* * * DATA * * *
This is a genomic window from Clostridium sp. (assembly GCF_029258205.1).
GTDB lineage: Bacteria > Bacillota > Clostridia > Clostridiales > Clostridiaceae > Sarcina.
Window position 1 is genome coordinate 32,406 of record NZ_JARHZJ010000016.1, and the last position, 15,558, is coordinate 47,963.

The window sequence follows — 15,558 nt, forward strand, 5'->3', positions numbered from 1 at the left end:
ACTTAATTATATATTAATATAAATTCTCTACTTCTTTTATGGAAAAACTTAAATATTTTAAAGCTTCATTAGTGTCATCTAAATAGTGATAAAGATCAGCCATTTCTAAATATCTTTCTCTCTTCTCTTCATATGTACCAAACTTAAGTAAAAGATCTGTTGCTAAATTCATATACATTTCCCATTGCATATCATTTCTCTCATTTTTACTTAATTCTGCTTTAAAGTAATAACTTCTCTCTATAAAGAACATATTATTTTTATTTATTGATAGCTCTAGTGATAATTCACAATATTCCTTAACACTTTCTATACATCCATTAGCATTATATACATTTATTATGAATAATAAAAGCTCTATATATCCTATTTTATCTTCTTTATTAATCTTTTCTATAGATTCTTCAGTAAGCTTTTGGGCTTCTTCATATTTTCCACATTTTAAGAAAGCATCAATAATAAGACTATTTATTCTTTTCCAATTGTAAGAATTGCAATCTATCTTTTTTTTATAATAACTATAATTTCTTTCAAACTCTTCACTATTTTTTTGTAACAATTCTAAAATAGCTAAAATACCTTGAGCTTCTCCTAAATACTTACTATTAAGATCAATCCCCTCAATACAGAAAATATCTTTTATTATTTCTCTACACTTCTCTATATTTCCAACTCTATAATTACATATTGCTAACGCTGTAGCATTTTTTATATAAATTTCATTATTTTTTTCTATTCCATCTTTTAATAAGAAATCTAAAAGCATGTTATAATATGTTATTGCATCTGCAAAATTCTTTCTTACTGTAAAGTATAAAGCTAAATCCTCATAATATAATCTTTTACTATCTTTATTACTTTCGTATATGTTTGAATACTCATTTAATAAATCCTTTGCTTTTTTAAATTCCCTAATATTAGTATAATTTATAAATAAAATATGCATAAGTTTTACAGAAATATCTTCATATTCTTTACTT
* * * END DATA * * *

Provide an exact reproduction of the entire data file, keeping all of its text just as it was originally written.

This is a genomic window from Clostridium sp. (assembly GCF_029258205.1).
GTDB lineage: Bacteria > Bacillota > Clostridia > Clostridiales > Clostridiaceae > Sarcina.
Window position 1 is genome coordinate 32,406 of record NZ_JARHZJ010000016.1, and the last position, 15,558, is coordinate 47,963.

The window sequence follows — 15,558 nt, forward strand, 5'->3', positions numbered from 1 at the left end:
ACTTAATTATATATTAATATAAATTCTCTACTTCTTTTATGGAAAAACTTAAATATTTTAAAGCTTCATTAGTGTCATCTAAATAGTGATAAAGATCAGCCATTTCTAAATATCTTTCTCTCTTCTCTTCATATGTACCAAACTTAAGTAAAAGATCTGTTGCTAAATTCATATACATTTCCCATTGCATATCATTTCTCTCATTTTTACTTAATTCTGCTTTAAAGTAATAACTTCTCTCTATAAAGAACATATTATTTTTATTTATTGATAGCTCTAGTGATAATTCACAATATTCCTTAACACTTTCTATACATCCATTAGCATTATATACATTTATTATGAATAATAAAAGCTCTATATATCCTATTTTATCTTCTTTATTAATCTTTTCTATAGATTCTTCAGTAAGCTTTTGGGCTTCTTCATATTTTCCACATTTTAAGAAAGCATCAATAATAAGACTATTTATTCTTTTCCAATTGTAAGAATTGCAATCTATCTTTTTTTTATAATAACTATAATTTCTTTCAAACTCTTCACTATTTTTTTGTAACAATTCTAAAATAGCTAAAATACCTTGAGCTTCTCCTAAATACTTACTATTAAGATCAATCCCCTCAATACAGAAAATATCTTTTATTATTTCTCTACACTTCTCTATATTTCCAACTCTATAATTACATATTGCTAACGCTGTAGCATTTTTTATATAAATTTCATTATTTTTTTCTATTCCATCTTTTAATAAGAAATCTAAAAGCATGTTATAATATGTTATTGCATCTGCAAAATTCTTTCTTACTGTAAAGTATAAAGCTAAATCCTCATAATATAATCTTTTACTATCTTTATTACTTTCGTATATGTTTGAATACTCATTTAATAAATCCTTTGCTTTTTTAAATTCCCTAATATTAGTATAATTTATAAATAAAATATGCATAAGTTTTACAGAAATATCTTCATATTCTTTACTT